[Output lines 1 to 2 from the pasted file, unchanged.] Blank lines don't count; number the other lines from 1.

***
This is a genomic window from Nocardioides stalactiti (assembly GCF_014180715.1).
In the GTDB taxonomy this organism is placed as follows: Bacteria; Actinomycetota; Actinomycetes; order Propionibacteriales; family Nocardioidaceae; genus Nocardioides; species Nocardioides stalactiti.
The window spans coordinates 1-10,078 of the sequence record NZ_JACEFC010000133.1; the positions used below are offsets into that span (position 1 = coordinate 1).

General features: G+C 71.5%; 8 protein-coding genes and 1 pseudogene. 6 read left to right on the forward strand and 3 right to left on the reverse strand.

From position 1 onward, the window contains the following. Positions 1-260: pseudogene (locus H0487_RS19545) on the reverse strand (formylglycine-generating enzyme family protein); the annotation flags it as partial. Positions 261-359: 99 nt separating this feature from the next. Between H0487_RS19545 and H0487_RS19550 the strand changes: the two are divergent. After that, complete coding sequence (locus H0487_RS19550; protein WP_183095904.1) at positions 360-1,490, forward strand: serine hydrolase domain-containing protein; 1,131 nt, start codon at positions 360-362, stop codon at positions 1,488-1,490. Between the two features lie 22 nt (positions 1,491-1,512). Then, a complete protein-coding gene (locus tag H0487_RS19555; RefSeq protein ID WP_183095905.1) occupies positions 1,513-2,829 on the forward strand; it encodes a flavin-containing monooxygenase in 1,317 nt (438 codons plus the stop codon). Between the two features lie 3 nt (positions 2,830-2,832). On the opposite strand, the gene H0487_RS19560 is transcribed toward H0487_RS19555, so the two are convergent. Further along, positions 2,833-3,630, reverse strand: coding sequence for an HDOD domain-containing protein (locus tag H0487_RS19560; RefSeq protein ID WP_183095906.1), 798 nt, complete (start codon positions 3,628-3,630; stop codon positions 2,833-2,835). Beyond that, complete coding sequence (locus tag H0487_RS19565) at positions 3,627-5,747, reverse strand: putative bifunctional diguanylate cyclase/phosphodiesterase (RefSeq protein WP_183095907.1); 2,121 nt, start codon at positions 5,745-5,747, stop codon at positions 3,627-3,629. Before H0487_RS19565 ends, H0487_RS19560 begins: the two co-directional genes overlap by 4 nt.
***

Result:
This is a genomic window from Nocardioides stalactiti (assembly GCF_014180715.1).
In the GTDB taxonomy this organism is placed as follows: Bacteria; Actinomycetota; Actinomycetes; order Propionibacteriales; family Nocardioidaceae; genus Nocardioides; species Nocardioides stalactiti.